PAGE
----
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From Ben Hyde <>
Subject Re: story posted
Date Wed, 05 Feb 2003 15:25:48 GMT
Putting on my PR hat - we could do a better job of getting out 'talking 
points' ducks in line.  Like Greg says that kind of marketing outreach 
is not us.  All the points Greg touched on in that article should be in 
our talking points and there are more!

There should be 3-5 points we make every-time about why 2.0 is the 
cat's pajamas.

Unlike a commercial vendor we aren't caught between the rock and a hard 
place that forces vendors to trade off forcing users to go thru upgrade 
hell to assure they can pull down some more revenue.  We get to build 
what we hope is a better thing and if it is people will migrate to it.

We should not ever complain that other large constituencies haven't 
'gotten with the program.'  We should always talk about how it's hard 
for these large constituencies to move, to reengineer.  Boy we have 
sympathy for it.   We work with them.  We respect them.

Unlike a commercial vendor, we do not have an end-of-life plan for 1.3.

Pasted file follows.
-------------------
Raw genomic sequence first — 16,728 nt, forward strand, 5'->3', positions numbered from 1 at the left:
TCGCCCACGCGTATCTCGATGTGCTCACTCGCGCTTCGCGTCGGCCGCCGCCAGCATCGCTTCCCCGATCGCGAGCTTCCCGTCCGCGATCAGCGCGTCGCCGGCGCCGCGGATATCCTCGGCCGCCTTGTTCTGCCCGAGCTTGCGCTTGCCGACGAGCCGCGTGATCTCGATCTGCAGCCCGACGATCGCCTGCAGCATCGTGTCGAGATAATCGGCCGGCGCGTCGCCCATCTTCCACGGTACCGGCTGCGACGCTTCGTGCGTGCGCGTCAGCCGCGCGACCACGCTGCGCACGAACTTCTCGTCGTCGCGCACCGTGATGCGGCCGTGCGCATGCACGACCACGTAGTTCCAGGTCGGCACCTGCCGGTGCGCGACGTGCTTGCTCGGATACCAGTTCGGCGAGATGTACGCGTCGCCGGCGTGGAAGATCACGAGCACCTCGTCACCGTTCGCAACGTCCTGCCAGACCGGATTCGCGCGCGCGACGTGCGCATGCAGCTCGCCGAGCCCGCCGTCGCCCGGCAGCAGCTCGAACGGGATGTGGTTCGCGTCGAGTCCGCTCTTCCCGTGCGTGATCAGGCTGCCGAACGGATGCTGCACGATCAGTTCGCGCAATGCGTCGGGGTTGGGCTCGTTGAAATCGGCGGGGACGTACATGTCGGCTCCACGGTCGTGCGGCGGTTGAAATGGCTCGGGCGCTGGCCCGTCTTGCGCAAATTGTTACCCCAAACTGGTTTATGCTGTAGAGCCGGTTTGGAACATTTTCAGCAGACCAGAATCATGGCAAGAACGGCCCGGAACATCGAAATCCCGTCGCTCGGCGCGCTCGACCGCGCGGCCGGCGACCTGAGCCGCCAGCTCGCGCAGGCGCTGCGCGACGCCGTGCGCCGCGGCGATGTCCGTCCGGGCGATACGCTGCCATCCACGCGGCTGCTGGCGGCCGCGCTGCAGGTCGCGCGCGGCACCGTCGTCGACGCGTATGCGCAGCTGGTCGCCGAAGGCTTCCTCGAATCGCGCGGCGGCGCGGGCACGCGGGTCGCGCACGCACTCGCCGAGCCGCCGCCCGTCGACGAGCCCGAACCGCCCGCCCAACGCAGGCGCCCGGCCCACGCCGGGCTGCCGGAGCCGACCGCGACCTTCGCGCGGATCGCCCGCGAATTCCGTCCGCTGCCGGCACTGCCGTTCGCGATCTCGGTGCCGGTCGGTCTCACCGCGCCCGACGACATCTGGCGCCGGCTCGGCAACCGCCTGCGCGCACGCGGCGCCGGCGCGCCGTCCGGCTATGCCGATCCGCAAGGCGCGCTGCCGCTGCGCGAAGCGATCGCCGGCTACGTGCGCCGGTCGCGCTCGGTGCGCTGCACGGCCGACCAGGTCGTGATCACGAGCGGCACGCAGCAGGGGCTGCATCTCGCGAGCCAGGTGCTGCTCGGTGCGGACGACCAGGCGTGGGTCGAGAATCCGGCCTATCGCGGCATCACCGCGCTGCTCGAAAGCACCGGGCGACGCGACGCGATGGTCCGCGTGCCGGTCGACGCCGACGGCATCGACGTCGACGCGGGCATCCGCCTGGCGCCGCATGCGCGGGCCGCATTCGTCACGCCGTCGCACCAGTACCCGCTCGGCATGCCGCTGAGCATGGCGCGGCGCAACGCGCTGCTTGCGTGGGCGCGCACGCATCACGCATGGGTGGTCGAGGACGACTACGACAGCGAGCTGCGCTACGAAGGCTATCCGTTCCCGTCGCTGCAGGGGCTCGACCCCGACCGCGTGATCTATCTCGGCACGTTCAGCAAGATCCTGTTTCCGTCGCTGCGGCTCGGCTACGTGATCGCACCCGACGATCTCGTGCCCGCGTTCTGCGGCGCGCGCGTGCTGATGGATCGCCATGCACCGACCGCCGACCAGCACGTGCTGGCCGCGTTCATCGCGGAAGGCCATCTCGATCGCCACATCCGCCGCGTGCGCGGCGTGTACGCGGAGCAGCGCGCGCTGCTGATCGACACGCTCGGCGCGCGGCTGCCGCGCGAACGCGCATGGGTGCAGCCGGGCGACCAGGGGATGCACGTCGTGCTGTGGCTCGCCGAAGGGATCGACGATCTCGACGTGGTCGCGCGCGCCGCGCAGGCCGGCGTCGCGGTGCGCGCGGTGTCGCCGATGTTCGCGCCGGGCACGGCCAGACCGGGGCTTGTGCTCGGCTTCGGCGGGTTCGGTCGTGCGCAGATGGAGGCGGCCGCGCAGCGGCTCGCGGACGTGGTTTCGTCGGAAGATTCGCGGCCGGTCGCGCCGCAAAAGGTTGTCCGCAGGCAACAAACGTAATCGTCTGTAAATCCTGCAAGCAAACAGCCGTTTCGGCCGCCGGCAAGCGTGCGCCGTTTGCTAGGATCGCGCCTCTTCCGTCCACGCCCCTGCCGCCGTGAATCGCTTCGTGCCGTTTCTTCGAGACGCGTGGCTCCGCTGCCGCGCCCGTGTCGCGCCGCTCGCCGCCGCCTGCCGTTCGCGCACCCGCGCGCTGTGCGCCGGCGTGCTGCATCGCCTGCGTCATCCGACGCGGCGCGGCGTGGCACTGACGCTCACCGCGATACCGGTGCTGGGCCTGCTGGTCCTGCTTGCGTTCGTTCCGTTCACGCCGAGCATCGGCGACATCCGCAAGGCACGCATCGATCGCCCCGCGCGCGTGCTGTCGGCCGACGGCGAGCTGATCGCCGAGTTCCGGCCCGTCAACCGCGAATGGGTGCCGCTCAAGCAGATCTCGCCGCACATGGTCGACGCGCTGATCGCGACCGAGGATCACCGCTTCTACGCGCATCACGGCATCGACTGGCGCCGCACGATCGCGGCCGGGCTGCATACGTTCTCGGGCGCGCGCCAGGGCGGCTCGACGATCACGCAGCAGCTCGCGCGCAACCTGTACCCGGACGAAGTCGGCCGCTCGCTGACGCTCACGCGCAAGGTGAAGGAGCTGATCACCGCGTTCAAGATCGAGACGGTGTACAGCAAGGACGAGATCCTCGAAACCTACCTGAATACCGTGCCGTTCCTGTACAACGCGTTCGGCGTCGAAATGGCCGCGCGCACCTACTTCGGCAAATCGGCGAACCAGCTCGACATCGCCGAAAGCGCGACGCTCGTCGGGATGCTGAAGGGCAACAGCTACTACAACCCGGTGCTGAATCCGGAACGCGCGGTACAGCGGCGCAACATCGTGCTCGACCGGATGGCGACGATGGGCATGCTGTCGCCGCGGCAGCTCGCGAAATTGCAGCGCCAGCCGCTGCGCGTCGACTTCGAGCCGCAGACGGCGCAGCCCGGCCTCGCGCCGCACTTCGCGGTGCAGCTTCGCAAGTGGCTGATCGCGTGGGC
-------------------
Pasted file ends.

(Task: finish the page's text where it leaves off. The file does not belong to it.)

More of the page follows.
We do no intend to have one.  As long as people want to work on it, 
more power to them!  Nobody should every be embarrassed that they 
haven't switched to 2.0.  Try it, you'll like it.

There is a fun transition in progress.  The 1.3 crowd had a lot of 
people who were very passionate about operational focus - i.e. apache 
embedded as a component in a large complex system of other junk 
(people, business, middleware, whatever).  Overtime that assured that 
it aligned nicely with the needs of the people that run real websites.

The 2.0 crowd is more inward looking, very expert in how to engineer 
the web server engine.  When the 2.0 enterprise emerged a lot of 1.3 
folks wandered off, the refactoring work wasn't what they were 
passionate about.   As 2.0 is adopted by the operational crowd we will 
see more contributors with those passions returning.  They will help to 
make adoption and upgrade easier.  They will help to polish the beast 
into something that is fits their needs better and better.

Some of the rough going around the heavy weight complementary products 
(the middleware, the platforms, the larger sites, etc) is tied to that, 
or at least analogous to that.

   - ben

"Upgrade - the most frightening word in modern computing."

On Tuesday, February 4, 2003, at 09:31 PM, Greg Stein wrote:

> A while back, I received an interview request for a story on Apache 
> 2.0 and
> its adoption. I think that it turned out quite well, and the author 
> appeared
> to give a fair treatment overall.
> Check out the story at:
> Some questions for thought: if we start banging out versions right and 
> left,
> then will people actually upgrade? Are we doomed to live with 1.3 
> forever?
> Or do we have to stick with today's architecture to support binary
> compatibility for N years?
> Cheers,
> -g
> -- 
> Greg Stein,

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